Top Tips from the Pros: Anthony Vela
Ask anyone in the SUP scene about Anthony Vela and the words “nice guy” invariably come up. But behind his genial, friendly demeanor is a lion’s heart. As well as being a world-renowned lifesaver, prone paddleboarder and surfer, Vela has won premier SUP events worldwide, including the San Clemente Ocean Festival and the 2014 Hobie Hennessey’s Waterman’s Challenge, where his girlfriend, fellow pro Candice Appleby, also took top honors. If you haven’t been living in a barrel for the past few years, you’ll know that Vela and Appleby make the most successful ‘power couple’ in the sport.
In addition to their intensive racing calendar and a vigorous year-round training regime, Vela and Appleby run SUP racing clinics, personal coaching and water-based corporate events programs through their company, Performance Paddling.
1. Practice with a Hydration Pack
Vela is often asked how he makes the most of his hydration pack during a race. The answer? He tested various options before settling on the one that works for him: an over-the-shoulder Hydrapack. Then, he practiced using it while training in a variety of conditions so that he wouldn’t be fiddling with it come race day. “I found that having a hydration pack around my waist didn’t work, because that’s where my life preserver is. I also found that I felt the weight of the fluid more when it was on my waist. The over-the-shoulder pack makes it easier for me to get the fluids I need without impeding my stroke.” The takeaway? Find out whether you prefer an over the shoulder pack like Vela, or a waist-mounted system. Then, use the heck out of it before your next race.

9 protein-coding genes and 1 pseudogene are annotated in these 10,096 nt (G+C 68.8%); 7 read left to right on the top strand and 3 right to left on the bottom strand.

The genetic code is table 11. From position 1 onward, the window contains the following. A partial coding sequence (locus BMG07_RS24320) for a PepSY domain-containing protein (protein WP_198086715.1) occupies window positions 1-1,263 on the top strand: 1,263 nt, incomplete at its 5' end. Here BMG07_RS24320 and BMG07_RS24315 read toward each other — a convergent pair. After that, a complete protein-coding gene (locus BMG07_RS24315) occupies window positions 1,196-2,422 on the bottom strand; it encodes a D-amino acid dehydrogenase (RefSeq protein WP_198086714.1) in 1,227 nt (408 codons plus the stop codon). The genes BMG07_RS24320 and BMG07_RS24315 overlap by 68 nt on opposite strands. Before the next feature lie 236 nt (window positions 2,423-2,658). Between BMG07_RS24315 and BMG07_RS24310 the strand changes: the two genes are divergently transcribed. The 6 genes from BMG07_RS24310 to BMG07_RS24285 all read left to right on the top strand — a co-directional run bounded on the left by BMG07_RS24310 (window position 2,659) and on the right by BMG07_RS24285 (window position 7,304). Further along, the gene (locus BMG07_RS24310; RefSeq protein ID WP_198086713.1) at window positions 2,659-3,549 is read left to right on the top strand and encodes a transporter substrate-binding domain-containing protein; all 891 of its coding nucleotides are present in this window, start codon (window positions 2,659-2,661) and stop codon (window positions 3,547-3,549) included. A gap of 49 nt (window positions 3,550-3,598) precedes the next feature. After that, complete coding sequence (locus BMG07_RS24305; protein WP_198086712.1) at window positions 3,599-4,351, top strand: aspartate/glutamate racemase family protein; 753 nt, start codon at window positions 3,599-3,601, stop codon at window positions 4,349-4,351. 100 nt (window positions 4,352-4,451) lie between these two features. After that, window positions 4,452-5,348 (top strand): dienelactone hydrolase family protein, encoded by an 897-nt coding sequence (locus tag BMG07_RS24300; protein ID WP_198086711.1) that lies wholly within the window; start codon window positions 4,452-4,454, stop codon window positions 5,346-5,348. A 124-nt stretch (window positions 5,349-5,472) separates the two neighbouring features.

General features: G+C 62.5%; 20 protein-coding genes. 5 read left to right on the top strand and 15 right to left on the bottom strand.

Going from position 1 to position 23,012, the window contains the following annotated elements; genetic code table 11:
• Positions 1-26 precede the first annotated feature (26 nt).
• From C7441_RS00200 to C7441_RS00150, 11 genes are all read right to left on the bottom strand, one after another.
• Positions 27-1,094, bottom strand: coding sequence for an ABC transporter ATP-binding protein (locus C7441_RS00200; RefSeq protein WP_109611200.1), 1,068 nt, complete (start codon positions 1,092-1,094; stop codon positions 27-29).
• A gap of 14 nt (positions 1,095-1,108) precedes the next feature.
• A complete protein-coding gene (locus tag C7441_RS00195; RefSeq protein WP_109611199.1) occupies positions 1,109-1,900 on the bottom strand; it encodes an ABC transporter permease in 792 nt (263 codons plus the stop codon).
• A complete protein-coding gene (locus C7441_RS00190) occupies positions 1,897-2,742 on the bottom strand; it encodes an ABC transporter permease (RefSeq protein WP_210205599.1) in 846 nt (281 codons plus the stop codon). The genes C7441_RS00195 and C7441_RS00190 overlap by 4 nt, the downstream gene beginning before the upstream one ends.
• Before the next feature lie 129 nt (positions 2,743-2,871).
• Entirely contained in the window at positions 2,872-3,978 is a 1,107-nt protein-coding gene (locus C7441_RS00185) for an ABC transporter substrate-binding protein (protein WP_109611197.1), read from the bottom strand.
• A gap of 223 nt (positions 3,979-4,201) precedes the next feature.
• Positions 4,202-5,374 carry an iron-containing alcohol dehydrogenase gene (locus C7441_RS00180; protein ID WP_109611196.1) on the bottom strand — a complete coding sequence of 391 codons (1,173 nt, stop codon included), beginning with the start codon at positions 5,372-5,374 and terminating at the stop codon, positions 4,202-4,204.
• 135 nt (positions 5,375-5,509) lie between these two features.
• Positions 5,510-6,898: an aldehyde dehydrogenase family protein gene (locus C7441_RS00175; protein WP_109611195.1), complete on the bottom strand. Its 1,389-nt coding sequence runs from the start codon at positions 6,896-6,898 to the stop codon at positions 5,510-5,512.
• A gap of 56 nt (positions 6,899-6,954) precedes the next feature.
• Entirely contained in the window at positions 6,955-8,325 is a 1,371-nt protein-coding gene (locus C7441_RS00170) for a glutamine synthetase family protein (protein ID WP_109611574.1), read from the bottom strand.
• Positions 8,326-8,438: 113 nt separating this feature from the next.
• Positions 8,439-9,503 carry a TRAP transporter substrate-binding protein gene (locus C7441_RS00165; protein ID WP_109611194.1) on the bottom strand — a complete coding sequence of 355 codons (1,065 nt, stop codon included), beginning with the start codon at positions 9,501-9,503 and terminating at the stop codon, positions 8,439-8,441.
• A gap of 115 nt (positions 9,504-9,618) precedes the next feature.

2. Include Skill Drills in Your Training Program
How does Vela gain a competitive advantage before getting to the start line of each event? “I don’t just paddle in training, but also work on perfecting elements of my stroke and practicing drills that help with starts, finishes, buoys, surf, and other things that will improve my race day performance,” he says. In the video above, you’ll see one of Vela’s favorite training day drills: switching from a parallel stance to a staggered surfing stance. How do you do it? “Take two or three strokes in your parallel stance, then get into your surf stance and take another few strokes. Brace, then go back to the parallel stance,” Vela says. The pro also told us that this helps him in sprints, downwinders, and transitioning from flat water to surf. If you work on such skills in training, Vela says, “they’ll become automatic” during competition.
3. Focus on Your Weak Side
Do you know what your weak side is? And what are you doing to improve your stroke on that side? “Goofy footers, like me, typically prefer paddling on their left, while regular footers favor their right side,” Vela said. By recognizing that in a race he prefers to generate power on his left, Vela knows that he needs to work hard to improve on his right side during training. “To develop a fluid and powerful stroke on both sides, you’ve got to identify your weak side and then focus on it during paddles and drills,” Vela says. “Then, you’ll be that much better during competition.” —Phil White